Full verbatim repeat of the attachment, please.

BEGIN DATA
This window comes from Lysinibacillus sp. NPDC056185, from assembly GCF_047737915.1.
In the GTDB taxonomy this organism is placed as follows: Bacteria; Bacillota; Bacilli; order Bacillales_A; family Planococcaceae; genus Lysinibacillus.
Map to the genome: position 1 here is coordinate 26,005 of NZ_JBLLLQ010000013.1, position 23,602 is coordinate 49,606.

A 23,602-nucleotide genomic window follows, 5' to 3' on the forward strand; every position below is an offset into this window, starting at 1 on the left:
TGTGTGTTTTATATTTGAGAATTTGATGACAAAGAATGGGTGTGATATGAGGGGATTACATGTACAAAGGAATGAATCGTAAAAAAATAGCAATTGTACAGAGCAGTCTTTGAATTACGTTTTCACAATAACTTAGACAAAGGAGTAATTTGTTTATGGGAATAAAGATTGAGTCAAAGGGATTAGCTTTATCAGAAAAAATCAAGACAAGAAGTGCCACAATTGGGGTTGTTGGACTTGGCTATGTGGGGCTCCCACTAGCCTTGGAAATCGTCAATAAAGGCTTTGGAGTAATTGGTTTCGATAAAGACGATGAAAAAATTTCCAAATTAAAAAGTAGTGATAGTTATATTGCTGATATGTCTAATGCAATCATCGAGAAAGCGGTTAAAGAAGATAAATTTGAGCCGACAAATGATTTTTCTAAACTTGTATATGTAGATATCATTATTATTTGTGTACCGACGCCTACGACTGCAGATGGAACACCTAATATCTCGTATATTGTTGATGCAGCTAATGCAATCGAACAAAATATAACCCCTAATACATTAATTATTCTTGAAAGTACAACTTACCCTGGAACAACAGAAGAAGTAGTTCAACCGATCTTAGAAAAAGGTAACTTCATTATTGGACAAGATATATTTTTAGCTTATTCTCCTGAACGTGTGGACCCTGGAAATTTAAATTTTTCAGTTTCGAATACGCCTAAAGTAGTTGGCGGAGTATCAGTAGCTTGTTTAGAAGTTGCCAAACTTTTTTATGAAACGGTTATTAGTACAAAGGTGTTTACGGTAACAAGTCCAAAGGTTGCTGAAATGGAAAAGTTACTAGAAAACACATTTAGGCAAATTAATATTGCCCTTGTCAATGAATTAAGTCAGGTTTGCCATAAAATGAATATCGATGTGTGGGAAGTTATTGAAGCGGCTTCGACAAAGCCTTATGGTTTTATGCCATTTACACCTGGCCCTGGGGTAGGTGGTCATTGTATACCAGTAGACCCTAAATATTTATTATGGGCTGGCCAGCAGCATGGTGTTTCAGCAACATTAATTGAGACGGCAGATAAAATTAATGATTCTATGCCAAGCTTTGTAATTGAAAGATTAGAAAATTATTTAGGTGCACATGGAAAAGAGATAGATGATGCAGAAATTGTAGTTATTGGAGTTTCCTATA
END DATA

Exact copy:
This window comes from Lysinibacillus sp. NPDC056185, from assembly GCF_047737915.1.
In the GTDB taxonomy this organism is placed as follows: Bacteria; Bacillota; Bacilli; order Bacillales_A; family Planococcaceae; genus Lysinibacillus.
Map to the genome: position 1 here is coordinate 26,005 of NZ_JBLLLQ010000013.1, position 23,602 is coordinate 49,606.

A 23,602-nucleotide genomic window follows, 5' to 3' on the forward strand; every position below is an offset into this window, starting at 1 on the left:
TGTGTGTTTTATATTTGAGAATTTGATGACAAAGAATGGGTGTGATATGAGGGGATTACATGTACAAAGGAATGAATCGTAAAAAAATAGCAATTGTACAGAGCAGTCTTTGAATTACGTTTTCACAATAACTTAGACAAAGGAGTAATTTGTTTATGGGAATAAAGATTGAGTCAAAGGGATTAGCTTTATCAGAAAAAATCAAGACAAGAAGTGCCACAATTGGGGTTGTTGGACTTGGCTATGTGGGGCTCCCACTAGCCTTGGAAATCGTCAATAAAGGCTTTGGAGTAATTGGTTTCGATAAAGACGATGAAAAAATTTCCAAATTAAAAAGTAGTGATAGTTATATTGCTGATATGTCTAATGCAATCATCGAGAAAGCGGTTAAAGAAGATAAATTTGAGCCGACAAATGATTTTTCTAAACTTGTATATGTAGATATCATTATTATTTGTGTACCGACGCCTACGACTGCAGATGGAACACCTAATATCTCGTATATTGTTGATGCAGCTAATGCAATCGAACAAAATATAACCCCTAATACATTAATTATTCTTGAAAGTACAACTTACCCTGGAACAACAGAAGAAGTAGTTCAACCGATCTTAGAAAAAGGTAACTTCATTATTGGACAAGATATATTTTTAGCTTATTCTCCTGAACGTGTGGACCCTGGAAATTTAAATTTTTCAGTTTCGAATACGCCTAAAGTAGTTGGCGGAGTATCAGTAGCTTGTTTAGAAGTTGCCAAACTTTTTTATGAAACGGTTATTAGTACAAAGGTGTTTACGGTAACAAGTCCAAAGGTTGCTGAAATGGAAAAGTTACTAGAAAACACATTTAGGCAAATTAATATTGCCCTTGTCAATGAATTAAGTCAGGTTTGCCATAAAATGAATATCGATGTGTGGGAAGTTATTGAAGCGGCTTCGACAAAGCCTTATGGTTTTATGCCATTTACACCTGGCCCTGGGGTAGGTGGTCATTGTATACCAGTAGACCCTAAATATTTATTATGGGCTGGCCAGCAGCATGGTGTTTCAGCAACATTAATTGAGACGGCAGATAAAATTAATGATTCTATGCCAAGCTTTGTAATTGAAAGATTAGAAAATTATTTAGGTGCACATGGAAAAGAGATAGATGATGCAGAAATTGTAGTTATTGGAGTTTCCTATA